Humans have been creating this kind of body art since time immemorial, for the purposes of decorative beauty or traditional ritualistic practices.
Many question why certain people become addicted to such a drawn-out and painful procedure? Using their body as a canvas for art, especially when it is for all intents and purposes, permanent.
Getting a tattoo requires that a person experience a rapidly moving needle penetrate underneath their skin, sometimes for many hour long sessions, in order to deposit ink into the dermis layer.
The dermis layer contains capillaries that draw the ink in more deeply to ensure it will be permanent. It is said to feel like having a knife dragged across your skin, so obviously your body will respond to this external “attack”.
Immune System Apocalypse
As soon as the needle starts repeatedly stabbing the skin, the immune system is alerted to respond to this alien intruder. Ironically, it is this process that traps the ink and makes it permanent. Macrophages are the rescue cells that arrive at the scene whose job it is to heal the inflammation from all the tiny wounds.
The dye that is injected by the needle gets imprisoned in skin cells called fibroblasts, and the finished tattoo is projected through the skin via them.
While some people refuse to get a tattoo because they believe that their body is too sacred, others are too afraid of the pain they would have to endure. Indeed, tattoos have historically been used in rites of passage.
To prove one’s resilience, and eventually they became symbolic of toughness and fearlessness for prisoners and members of motorcycle gangs. But in more recent history they became a fashion statement.
While there are supposed potions and lotions that can numb the skin, there is still a culture of expectation that you should suffer for your art. Some parts of the body hurt more, some less. The least painful areas of the body to receive some art on are fleshy areas like the upper arm, thigh, or forearm.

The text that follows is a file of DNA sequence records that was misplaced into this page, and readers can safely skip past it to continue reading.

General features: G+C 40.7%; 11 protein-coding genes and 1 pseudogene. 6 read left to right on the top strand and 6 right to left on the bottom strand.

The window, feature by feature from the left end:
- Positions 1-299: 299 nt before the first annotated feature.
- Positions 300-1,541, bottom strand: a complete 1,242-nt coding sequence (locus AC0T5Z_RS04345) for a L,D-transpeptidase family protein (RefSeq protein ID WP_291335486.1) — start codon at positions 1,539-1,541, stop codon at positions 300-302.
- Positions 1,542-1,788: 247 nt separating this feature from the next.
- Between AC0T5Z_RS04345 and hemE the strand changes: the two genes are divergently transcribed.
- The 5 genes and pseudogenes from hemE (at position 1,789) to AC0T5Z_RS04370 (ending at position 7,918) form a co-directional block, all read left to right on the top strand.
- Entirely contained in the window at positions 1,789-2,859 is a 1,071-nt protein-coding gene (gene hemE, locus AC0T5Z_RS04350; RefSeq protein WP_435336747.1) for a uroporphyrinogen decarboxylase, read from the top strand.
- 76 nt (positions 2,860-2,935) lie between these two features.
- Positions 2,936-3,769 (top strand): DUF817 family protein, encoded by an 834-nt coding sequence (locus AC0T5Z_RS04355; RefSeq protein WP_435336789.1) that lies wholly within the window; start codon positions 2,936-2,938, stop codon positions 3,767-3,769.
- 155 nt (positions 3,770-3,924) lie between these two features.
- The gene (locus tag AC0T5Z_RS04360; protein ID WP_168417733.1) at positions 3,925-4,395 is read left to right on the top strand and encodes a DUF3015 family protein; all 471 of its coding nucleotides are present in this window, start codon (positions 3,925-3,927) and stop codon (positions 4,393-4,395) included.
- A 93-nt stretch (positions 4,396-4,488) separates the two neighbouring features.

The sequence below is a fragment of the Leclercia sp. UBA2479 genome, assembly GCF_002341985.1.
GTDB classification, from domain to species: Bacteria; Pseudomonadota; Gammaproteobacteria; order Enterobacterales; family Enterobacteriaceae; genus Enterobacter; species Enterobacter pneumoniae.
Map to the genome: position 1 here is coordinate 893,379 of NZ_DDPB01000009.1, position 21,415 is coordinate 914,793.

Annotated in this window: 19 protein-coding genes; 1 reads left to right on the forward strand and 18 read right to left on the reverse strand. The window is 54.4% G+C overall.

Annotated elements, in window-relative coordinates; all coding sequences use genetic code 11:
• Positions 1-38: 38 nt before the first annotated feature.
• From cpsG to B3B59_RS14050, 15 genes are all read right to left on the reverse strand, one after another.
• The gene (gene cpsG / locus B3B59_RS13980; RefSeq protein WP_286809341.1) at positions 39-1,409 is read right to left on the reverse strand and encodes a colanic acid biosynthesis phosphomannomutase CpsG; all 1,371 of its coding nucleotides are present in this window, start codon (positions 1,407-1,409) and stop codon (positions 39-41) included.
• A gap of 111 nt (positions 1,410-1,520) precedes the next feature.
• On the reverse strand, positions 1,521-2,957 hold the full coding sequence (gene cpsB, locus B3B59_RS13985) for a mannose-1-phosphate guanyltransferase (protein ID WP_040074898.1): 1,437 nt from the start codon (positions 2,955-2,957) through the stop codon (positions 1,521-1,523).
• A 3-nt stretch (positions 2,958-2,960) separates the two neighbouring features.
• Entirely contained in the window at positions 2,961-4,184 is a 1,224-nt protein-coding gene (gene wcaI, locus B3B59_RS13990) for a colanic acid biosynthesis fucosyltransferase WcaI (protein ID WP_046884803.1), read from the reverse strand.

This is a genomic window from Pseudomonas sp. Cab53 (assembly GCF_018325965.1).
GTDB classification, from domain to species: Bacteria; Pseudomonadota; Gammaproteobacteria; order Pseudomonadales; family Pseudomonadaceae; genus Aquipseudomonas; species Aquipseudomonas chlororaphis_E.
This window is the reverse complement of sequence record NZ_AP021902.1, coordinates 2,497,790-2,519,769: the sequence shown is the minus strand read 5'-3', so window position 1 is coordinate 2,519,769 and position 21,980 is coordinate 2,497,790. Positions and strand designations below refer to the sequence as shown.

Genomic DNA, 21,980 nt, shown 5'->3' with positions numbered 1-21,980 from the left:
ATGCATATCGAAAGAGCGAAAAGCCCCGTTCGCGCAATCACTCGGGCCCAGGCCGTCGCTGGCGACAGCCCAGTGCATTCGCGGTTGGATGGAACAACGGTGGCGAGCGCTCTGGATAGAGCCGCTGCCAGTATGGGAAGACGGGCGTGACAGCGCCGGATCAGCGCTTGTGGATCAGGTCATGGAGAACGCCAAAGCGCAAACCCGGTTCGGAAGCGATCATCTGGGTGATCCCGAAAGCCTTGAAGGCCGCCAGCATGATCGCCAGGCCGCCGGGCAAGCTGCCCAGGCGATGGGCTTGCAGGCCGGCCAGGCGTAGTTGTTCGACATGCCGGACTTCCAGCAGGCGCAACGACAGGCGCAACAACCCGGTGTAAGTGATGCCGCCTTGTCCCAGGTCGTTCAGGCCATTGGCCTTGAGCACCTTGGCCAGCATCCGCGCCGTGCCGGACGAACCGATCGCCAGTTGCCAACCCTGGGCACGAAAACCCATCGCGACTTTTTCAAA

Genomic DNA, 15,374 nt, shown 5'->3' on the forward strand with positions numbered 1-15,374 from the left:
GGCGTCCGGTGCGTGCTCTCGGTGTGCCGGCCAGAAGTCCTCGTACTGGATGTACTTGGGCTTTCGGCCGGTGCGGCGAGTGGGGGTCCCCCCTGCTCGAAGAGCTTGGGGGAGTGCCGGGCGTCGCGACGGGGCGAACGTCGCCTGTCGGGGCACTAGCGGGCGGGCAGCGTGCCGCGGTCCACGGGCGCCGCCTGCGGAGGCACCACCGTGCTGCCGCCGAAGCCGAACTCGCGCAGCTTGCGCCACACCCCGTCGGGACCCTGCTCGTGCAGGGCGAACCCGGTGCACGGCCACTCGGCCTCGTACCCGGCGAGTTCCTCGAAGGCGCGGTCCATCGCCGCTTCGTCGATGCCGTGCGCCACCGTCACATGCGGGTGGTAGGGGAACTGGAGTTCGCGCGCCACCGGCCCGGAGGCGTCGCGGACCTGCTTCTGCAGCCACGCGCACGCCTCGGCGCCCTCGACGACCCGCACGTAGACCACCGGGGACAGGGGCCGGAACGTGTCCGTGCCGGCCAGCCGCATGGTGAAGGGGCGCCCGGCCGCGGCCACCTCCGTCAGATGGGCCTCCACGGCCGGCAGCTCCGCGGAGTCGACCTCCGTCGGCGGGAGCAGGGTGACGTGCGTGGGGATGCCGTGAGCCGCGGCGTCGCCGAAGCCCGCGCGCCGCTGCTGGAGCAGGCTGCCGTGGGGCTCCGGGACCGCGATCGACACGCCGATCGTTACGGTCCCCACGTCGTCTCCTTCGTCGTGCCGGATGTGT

If you are willing to experience the feeling of a blowtorch across your skin, you could try being tattooed on your shoulders or the center of your back. If you want to end up crying like a baby, then have your design placed on your ribs, stomach, hips or nipples.
It is recommended that you lather up extra thickly with sunscreen over a tattoo – especially if it is recent. In fact, the more recent it is, the more likely it is that a sunburn could totally fade the designs. Sunlight is attracted to darker areas of the skin so a tattoo is a prime target for burns. If you are sunburned elsewhere on your body, the damage will be much worse where a tattoo is located. This also applies to using tanning beds, and extends to a warning that a doctor must be alerted about any tattoos before an MRI is performed.
Giant Open Itchy Wound
A freshly drawn tattoo is essentially one giant open itchy wound. Your body will want to heal the area of the design in the same way it heals any other regular wound. Inflammation, redness, and an oozing of plasma.
Your body will try to create a giant scab straight away, and you may even spike a fever. About a week later this plasma scab starts to itch and flake off. It isn’t until about a month has passed that the skin will have healed on the surface. But deep down it will continue to repair itself for up to six months.
So it is obvious that caring for a new tattoo is the same as caring for any wound. In order that it can avoid developing infection, it will need to be frequently cleaned with a skin sensitive soap and warm water.
For such a permanent life decision, many people choose to get a tattoo on a whim – maybe they are drunk on alcohol, or drunk on love. But many people do come to regret getting a tattoo. There are a couple of supposed remedies, like expensive laser removal – which is more painful than getting the tattoo to begin with. So even creams which have been proven to be notoriously useless.
However a Ph.D student called Alec Falkenham is currently working in conjunction with a pharmaceutical company to come up with a cream that will destroy the cells that hold the ink, and thus remove the tattoo. He had been researching a chemical compound, called bisphosphonate liposomal, and its effects on healing heart tissue.
He noticed that it destroys the macrophage cells and leaves all other cells intact, and immediately made the mental connection to tattoo removal. If testing on humans proves successful, then the tradition of tattoos being a life-long commitment will be left in the annals of history.